Global Partnership launches country-focused annual workshop in Seoul

SEOUL, Korea — Less than a year ahead of the Millenium Development Goal (MDG) deadline of 2015, some 100 representatives, officials and experts from civil society, trade unions, governments and the academe met in Seoul, Korea for the Annual Busan Global Partnership Workshop last 6-7 Nov 2014 to discuss ways on how to make development work best in their own countries.

Initiated and hosted by the Republic of Korea, the workshop serves to lead international discussion on ways to enhance the effectiveness of development assistance at the country-level by looking at and learning from the monitoring framework developed by the Global Partnership for Effective Development Cooperation (GPEDC).

“We need to make sure that the monitoring framework speaks to the challenges we are facing now. Going forward, we should be monitoring the way that development actors are changing their behavior,” said Richard Ssewakiryanga of the Uganda National NGO Forum (UNGOF) and Co-Chair of the CSO Partnership for Development Effectiveness (CPDE).

Global light, country heavy

The workshop builds on a number of qualitative case studies presented by different stakeholders reflecting how inclusive and multi-stakeholder partnerships are working at the country level.

The CPDE highlighted some examples of multi-stakeholder partnerships in Kyrgyzstan and the shrinking space for CSOs in Honduras and in many other countries.

“We’ve been talking about global light, country heavy but what is heavy at the country level is the insecurity of being a civil society organisation,” Ssewakiryanga said as he reminded delegates about shrinking civil society space in countries who signed the Busan Partnership agreement.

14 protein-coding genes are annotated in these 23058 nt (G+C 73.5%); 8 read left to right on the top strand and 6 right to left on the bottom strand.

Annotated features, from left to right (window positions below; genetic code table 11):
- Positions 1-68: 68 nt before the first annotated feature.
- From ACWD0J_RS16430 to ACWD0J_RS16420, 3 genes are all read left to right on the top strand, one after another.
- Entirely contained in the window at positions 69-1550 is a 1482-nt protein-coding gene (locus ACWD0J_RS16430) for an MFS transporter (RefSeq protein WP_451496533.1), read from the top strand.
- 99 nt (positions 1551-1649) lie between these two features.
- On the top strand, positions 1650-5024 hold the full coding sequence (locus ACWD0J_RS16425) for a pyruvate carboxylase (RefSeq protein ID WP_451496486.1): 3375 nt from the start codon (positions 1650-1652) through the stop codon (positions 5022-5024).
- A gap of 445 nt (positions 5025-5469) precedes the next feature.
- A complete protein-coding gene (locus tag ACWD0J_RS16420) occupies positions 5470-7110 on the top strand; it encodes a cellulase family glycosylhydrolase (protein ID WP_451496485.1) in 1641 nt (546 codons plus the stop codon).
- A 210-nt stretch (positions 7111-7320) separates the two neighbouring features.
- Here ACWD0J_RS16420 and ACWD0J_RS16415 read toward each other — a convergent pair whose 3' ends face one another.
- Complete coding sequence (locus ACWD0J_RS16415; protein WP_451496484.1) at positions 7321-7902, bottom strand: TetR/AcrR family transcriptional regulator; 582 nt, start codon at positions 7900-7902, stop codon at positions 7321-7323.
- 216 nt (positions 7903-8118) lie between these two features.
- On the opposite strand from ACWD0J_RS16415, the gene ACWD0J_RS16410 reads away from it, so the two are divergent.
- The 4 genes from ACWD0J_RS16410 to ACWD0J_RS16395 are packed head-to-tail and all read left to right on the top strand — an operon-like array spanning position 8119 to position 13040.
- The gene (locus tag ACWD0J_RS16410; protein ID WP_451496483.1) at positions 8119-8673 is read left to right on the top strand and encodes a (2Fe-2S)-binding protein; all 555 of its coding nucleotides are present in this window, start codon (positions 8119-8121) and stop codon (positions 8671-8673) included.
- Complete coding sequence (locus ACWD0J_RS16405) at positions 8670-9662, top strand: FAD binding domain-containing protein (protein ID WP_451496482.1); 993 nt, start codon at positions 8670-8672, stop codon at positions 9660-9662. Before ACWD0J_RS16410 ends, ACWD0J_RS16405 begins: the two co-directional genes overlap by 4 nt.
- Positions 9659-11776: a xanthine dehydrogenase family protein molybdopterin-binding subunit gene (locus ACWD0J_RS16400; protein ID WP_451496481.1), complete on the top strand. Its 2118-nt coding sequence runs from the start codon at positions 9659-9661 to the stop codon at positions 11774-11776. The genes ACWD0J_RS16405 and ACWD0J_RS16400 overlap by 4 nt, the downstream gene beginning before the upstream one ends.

Following discussions on how to improve the monitoring framework, CSOs also emphasised the importance of finalizing the indicators especially indicator 2 that looks into the progress of creating an enabling environment for CSOs.

“We need to think about how to make the monitoring indicators correspond better to the political realities we’re facing now, and it’s more than just about getting into action, I think it’s about moving beyond words and actually doing something,” said Amy Dodd, coordinator of the U.K. Aid Network (UKAN).

The global monitoring framework tracks progress on the commitments and actions agreed in 2011 at the Fourth High Level Forum on Aid Effectiveness in Busan, Korea. The framework consists of ten indicators that measure progress in improving the effectiveness of development co-operation in specific areas, such as the transparency and predictability of aid, gender equality and an enabling environment for CSOs.

Steering committee (SC) members represented in the workshop were gathered for an informal SC meeting to discuss the strategic positioning of the GPEDC within the post-2015 and Financing for Development processes.

The meeting also raised the proposal to create an Independent Advisory Group (IAG) that will assist the Global Partnership in improving monitoring efforts and effective development practices on the ground.#

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